CYBER NEWS

New Spam Campaign Infection Using E-ZPass Toll-Bills Announced by IC3

Spam-mail- E-ZPassOver 560 Internet crime complaints regarding spam e-mails, receiving have been filed in the USA IC3 Internet Crime Complaint Center on November 3 this year. The complaints consists of that a lot of E-ZPass users – a system, combining more than 26 road agencies in the US and 15 countries all over the world for gathering road, bridges and tunnels toll-taxes –have received e-mails stating that they have not paid their toll-bills for using the above, possibly containing phishing and malware.

The spam e-mails contain messages warning the victims that they have not been paying their E-ZPass tolls and give instructions how they can do that. The instructions are into a specifically attached file looking like an invoice. What it does though is actually leading to a ZIP file, containing malware. Opening it on a computer the victim’s machine is infected at once. It looks like the messages are not trying to force the recipients to pay anything though but only to install the malware on their machines.

‘Some of the command and control server locations (of the malware) are associated with the ASProx botnet, which has previously disseminated other spam imitating major retail stores. It does not appear the E-ZPass e-mails actually attempt to entice recipients to pay anything. Rather, the infected machines are reportedly used for advertising click-fraud.’, a statement from November 3 in the official IC3 web-site on the case says.

ASProx botnet, also known as Aseljo or Badsrc, is performing SQL ‘injections’ and phishing scams to users in order to spread malware. It has been known to security researchers from around 2008. These campaigns have double effects now as they contain malware, infected web-site links and attached files. They continue to grow and give the attackers the opportunity to affect wider range of computers. The ASProx botnet was connected with Russian affiliate programs in the past in which the hackers were making profit by infecting machines with fake anti-virus software. Now Asprox has been upgraded to make such campaigns even more effective. It already also uses campaigns on different languages, spreading malware to a maximum number of victims.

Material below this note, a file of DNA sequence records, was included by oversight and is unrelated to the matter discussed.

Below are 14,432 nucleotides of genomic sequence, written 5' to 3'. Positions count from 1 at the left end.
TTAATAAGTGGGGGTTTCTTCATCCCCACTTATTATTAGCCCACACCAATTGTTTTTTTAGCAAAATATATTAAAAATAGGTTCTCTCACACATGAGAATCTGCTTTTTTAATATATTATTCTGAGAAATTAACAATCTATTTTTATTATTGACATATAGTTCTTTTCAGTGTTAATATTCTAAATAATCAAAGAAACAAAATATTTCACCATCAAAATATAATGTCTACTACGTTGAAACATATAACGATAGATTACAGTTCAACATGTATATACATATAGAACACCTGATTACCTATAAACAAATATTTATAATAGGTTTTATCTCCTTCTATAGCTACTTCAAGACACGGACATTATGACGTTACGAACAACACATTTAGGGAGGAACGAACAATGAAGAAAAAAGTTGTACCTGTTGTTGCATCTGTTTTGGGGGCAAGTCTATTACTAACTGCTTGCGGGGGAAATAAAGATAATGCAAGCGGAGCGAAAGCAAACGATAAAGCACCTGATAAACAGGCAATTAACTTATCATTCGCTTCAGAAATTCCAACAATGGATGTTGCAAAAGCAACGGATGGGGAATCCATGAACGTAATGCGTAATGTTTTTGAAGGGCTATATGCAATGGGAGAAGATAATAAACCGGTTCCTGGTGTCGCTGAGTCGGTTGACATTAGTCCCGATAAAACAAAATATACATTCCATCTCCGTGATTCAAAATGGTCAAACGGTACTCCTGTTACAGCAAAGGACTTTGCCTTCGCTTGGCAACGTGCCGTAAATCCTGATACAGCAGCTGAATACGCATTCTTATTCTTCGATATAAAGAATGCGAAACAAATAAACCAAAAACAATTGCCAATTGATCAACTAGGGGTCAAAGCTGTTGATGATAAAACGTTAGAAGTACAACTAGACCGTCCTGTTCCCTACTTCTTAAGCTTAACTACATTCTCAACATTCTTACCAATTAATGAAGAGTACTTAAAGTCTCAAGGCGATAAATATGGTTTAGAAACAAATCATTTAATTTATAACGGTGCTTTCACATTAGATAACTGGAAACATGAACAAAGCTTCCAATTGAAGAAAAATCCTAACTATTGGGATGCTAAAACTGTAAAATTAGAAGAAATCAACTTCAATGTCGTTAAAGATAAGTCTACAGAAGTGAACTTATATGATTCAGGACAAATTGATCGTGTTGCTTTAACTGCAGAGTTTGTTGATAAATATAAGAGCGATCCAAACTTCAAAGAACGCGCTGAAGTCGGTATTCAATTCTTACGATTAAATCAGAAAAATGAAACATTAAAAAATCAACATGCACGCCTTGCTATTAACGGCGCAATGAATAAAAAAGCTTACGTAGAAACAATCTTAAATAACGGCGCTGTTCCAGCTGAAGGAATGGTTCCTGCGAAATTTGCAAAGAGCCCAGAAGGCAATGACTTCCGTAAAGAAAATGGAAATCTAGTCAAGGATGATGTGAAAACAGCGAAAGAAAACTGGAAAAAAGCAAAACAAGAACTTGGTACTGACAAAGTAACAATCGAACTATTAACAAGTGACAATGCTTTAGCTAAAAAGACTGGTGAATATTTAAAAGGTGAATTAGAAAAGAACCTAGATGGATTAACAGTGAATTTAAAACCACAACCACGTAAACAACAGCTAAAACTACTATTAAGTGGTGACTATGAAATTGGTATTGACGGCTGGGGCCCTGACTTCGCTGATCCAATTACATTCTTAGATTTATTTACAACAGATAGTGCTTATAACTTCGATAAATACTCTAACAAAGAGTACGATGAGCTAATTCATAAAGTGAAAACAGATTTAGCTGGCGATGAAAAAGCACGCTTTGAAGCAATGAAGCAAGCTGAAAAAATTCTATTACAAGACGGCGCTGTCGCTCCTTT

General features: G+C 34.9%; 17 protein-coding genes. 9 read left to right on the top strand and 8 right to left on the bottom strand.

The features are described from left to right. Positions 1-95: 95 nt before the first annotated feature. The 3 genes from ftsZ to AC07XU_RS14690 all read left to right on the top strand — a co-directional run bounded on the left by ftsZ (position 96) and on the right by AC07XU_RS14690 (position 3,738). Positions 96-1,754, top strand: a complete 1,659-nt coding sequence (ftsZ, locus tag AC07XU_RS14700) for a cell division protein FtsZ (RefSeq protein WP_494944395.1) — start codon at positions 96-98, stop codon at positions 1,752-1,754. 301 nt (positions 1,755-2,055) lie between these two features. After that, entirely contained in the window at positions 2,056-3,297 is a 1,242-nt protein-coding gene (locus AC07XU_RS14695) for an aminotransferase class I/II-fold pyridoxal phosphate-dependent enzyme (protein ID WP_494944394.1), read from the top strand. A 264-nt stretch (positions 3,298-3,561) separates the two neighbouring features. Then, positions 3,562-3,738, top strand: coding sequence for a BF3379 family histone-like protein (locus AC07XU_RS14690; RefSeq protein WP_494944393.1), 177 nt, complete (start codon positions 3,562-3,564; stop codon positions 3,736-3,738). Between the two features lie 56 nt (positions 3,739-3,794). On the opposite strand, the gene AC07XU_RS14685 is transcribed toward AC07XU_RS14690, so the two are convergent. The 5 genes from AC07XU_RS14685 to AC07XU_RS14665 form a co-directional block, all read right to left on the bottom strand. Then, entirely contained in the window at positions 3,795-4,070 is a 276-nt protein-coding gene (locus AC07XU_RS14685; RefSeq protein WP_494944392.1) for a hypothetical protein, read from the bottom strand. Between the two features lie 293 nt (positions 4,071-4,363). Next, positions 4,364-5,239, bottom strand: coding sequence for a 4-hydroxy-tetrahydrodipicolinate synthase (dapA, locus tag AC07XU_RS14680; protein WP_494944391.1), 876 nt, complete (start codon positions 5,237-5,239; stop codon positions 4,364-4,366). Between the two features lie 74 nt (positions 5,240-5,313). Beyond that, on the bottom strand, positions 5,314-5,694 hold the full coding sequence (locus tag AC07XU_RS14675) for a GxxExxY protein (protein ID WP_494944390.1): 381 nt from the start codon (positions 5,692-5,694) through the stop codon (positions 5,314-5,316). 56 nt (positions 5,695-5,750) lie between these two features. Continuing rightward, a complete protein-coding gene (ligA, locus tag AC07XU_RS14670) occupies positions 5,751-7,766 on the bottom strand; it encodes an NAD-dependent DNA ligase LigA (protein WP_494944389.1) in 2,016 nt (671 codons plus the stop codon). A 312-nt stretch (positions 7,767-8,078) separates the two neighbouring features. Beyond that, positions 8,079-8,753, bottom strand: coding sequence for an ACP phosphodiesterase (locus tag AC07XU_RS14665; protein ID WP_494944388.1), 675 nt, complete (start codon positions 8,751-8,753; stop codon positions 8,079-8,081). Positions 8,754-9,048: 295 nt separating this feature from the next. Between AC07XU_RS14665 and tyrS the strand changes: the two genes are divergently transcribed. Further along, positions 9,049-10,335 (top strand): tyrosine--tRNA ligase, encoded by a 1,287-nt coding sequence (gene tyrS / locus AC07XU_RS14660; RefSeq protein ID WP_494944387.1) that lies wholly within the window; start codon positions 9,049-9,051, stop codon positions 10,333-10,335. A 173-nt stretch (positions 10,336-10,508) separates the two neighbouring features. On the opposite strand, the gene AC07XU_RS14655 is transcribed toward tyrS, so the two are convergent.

IC3 and their partners state that there is a new tendency for such breaches on high-profile organizations now. Along with regular phishing attacks advertisements appeared, offering security breaches and data leaks due to compromised security certificates on dump web-sites. They also usually contain is a small sample of unsecured credentials. The standard price for these is about 0, 5 – 1453 Bitcoins each, other virtual currencies are sometimes accepted as well.

‘The IC3 have identified a recent trend which occurs shortly after a high-profile organization suffers a data breach. Along with the normal phishing attacks expected from a high-profile breach, false advertisements offering the ‘full leaked database’ of compromised account credentials for sale have also appeared on various dump sites. Advertised pricing has ranged anywhere from 0.5 – 1.453 Bitcoins, and other virtual currencies are sometimes also accepted. Each advertisement usually includes a small sampling of compromised credentials reported to be from the breach, but further analysis of the sampling indicates the records are invalid.’, is the exact agency’s statement. act agency’s statement.

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Berta Bilbao

Berta is a dedicated malware researcher, dreaming for a more secure cyber space. Her fascination with IT security began a few years ago when a malware locked her out of her own computer.

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